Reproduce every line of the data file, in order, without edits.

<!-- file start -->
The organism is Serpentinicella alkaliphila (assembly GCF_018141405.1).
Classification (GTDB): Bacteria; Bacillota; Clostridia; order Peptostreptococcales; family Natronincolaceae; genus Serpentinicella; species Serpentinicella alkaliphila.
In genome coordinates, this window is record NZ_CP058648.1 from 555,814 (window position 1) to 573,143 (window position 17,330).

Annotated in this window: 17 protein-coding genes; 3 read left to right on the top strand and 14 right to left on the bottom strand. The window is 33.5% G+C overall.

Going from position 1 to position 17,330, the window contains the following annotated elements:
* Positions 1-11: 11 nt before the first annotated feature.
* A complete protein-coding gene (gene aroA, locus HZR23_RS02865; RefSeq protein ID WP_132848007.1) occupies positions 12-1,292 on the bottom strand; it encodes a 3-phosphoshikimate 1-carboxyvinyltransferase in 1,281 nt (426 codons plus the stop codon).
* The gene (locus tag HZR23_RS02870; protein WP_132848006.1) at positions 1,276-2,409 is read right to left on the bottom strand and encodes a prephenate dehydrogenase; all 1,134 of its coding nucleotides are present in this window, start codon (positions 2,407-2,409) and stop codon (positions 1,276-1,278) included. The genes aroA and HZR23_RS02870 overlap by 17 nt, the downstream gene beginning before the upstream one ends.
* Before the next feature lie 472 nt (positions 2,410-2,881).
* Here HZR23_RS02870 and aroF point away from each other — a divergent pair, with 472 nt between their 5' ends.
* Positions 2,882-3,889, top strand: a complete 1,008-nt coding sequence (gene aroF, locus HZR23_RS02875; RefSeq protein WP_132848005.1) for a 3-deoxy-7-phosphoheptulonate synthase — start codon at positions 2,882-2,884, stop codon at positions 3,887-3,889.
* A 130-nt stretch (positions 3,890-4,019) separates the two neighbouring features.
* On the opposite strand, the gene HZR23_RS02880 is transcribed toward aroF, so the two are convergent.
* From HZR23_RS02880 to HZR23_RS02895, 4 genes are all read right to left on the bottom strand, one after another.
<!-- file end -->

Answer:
The organism is Serpentinicella alkaliphila (assembly GCF_018141405.1).
Classification (GTDB): Bacteria; Bacillota; Clostridia; order Peptostreptococcales; family Natronincolaceae; genus Serpentinicella; species Serpentinicella alkaliphila.
In genome coordinates, this window is record NZ_CP058648.1 from 555,814 (window position 1) to 573,143 (window position 17,330).

Annotated in this window: 17 protein-coding genes; 3 read left to right on the top strand and 14 right to left on the bottom strand. The window is 33.5% G+C overall.

Going from position 1 to position 17,330, the window contains the following annotated elements:
* Positions 1-11: 11 nt before the first annotated feature.
* A complete protein-coding gene (gene aroA, locus HZR23_RS02865; RefSeq protein ID WP_132848007.1) occupies positions 12-1,292 on the bottom strand; it encodes a 3-phosphoshikimate 1-carboxyvinyltransferase in 1,281 nt (426 codons plus the stop codon).
* The gene (locus tag HZR23_RS02870; protein WP_132848006.1) at positions 1,276-2,409 is read right to left on the bottom strand and encodes a prephenate dehydrogenase; all 1,134 of its coding nucleotides are present in this window, start codon (positions 2,407-2,409) and stop codon (positions 1,276-1,278) included. The genes aroA and HZR23_RS02870 overlap by 17 nt, the downstream gene beginning before the upstream one ends.
* Before the next feature lie 472 nt (positions 2,410-2,881).
* Here HZR23_RS02870 and aroF point away from each other — a divergent pair, with 472 nt between their 5' ends.
* Positions 2,882-3,889, top strand: a complete 1,008-nt coding sequence (gene aroF, locus HZR23_RS02875; RefSeq protein WP_132848005.1) for a 3-deoxy-7-phosphoheptulonate synthase — start codon at positions 2,882-2,884, stop codon at positions 3,887-3,889.
* A 130-nt stretch (positions 3,890-4,019) separates the two neighbouring features.
* On the opposite strand, the gene HZR23_RS02880 is transcribed toward aroF, so the two are convergent.
* From HZR23_RS02880 to HZR23_RS02895, 4 genes are all read right to left on the bottom strand, one after another.